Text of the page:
Thursday, March 14, 2013

Under the Dome By Stephen King

Under the Dome
By Stephen King
Copyright 2009

Stephen King twice attempted to write a book about a town trapped under a mysterious dome. His second attempt in 1976 fell apart and he walked away from the book after two weeks of writing. In 2009, motivated by politics and social commentary, he resurrected the story. Of the original, only the first chapter made it into the new novel.

One day in the fall of 2012, a mysterious dome appears over the town of Chester’s Mill, Maine. An airplane piloted by a student pilot from the town crashes into the dome and explodes. Later, a tanker truck traveling the state route that passes through Chester’s Mill slams into the dome and ignites a huge fire outside the dome.

At the same time the dome appears over the town, Dale “Barbie” Barbara – formerly Captain Barbara of the U.S. Army is hoofing it out of town. He was working as a short order cook at the town’s only diner before he had a run in with some local youths – one of which was the son of town selectman Jim Rennie. While Rennie is just the second selectman of three, it is he with his wealth and cunning that wields all the power in town. Barbie is trapped in Chester’s Mill for the foreseeable future.

Jim Rennie, Jr., having joined his buddies in waling on Dale Barbara has a new target in mind this early morning. He makes his way to his girlfriend’s house to talk to her and what he perceives as her infidelity. He has a splitting headache because, unbeknownst to him, he has a massive brain tumor. He arrives at the house and promptly bludgeons Angie McCain to death.

One by one, King introduces major and minor characters who will make up his microcosm of society trapped and isolated from the rest of the world.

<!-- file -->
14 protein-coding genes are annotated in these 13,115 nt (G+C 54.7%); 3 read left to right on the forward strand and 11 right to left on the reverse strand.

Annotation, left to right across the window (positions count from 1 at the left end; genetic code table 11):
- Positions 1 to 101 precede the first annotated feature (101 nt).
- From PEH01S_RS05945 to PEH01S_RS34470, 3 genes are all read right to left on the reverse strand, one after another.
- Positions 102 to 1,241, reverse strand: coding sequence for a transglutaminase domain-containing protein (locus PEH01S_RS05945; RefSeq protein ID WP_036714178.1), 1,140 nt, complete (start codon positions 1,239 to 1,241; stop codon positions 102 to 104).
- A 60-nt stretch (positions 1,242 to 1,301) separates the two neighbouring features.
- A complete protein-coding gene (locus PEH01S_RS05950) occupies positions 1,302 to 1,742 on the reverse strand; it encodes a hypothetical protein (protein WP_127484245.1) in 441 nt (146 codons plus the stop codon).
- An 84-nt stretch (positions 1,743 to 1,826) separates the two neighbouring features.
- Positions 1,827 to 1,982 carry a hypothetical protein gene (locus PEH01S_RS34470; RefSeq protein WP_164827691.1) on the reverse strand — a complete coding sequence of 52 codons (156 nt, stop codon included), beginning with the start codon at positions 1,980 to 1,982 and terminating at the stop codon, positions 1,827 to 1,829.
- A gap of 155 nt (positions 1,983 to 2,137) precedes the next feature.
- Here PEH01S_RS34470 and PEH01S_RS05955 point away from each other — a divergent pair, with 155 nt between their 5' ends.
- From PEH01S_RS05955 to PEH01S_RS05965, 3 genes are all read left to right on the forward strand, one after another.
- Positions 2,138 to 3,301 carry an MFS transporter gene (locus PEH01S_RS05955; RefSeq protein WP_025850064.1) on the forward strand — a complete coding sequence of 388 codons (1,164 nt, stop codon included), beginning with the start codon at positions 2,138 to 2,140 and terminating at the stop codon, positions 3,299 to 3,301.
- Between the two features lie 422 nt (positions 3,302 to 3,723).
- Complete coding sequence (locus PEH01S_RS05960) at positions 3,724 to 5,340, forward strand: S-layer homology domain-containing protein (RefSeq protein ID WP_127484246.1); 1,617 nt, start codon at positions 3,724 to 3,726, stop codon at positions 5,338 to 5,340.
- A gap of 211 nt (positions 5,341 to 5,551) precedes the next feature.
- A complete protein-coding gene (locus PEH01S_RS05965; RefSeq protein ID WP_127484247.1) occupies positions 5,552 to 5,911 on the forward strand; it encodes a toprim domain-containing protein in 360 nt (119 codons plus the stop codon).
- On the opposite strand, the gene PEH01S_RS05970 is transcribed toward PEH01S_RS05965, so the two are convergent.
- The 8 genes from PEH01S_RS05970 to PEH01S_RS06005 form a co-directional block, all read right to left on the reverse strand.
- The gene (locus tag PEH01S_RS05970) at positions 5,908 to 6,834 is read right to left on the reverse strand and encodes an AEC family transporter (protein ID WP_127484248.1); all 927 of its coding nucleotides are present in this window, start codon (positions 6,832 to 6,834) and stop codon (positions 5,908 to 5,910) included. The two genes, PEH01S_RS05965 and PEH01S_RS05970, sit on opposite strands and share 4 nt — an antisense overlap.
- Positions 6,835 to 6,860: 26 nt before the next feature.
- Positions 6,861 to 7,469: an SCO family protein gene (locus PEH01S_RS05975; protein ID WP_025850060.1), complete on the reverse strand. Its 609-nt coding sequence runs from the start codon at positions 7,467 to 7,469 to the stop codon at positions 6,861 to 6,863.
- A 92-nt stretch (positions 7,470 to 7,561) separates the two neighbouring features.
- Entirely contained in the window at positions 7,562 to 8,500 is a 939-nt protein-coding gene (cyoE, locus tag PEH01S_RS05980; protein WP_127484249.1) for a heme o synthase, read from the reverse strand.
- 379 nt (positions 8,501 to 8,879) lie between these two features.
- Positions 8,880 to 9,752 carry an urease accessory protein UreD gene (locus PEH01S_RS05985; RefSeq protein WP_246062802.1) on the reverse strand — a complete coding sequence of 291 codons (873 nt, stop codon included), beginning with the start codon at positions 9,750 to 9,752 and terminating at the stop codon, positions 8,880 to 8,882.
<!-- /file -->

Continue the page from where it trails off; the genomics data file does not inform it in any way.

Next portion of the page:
As a crowd gathers at the scene of the tanker truck crash, the chief of police, Howie Perkins dies when he touches the dome and his pacemaker explodes. One can touch the dome without harm if they have no electronic devices on them, but electronics explode when they come into contact with the dome.

Rennie maneuvers first selectman, Andy Sanders to appoint a Rennie crony, Peter Randolph as the new chief of police. Randolph is an incompetent yes man who Rennie can control.

Rennie starts to add to the ranks of Chester’s Mill’s police department. He handpicks young men and women, known for being tough and unruly. Among them is his son, Junior.

The day after the dome appears, Junior kills again. This time, he kills one of Angie’s friends who came to investigate her disappearance. Junior takes to spending time with his "girlfriends" who are slowly decaying in the family pantry at Angie’s house.

The town starts to respond to the emergency. The hospital’s lone doctor dies of a heart attack after failing to save a young boy who was killed by a ricochet fired at the dome. A physician’s assistant is left as the lead health care provider. Rusty Everett is horrified to find that most of the emergency supply of propane for the hospital has disappeared. In fact, there is a distinct lack of propane for generators all over town. That’s because Jim Rennie has appropriated them.

Unknown to most residents of the town, Jim Rennie, along with Andy Sanders, a local minister, a pair of local farmers, and a ne’er do well drug user, have set up the largest methamphetamine lab in the country inside the transmitter building of the local radio station. The propane is all there.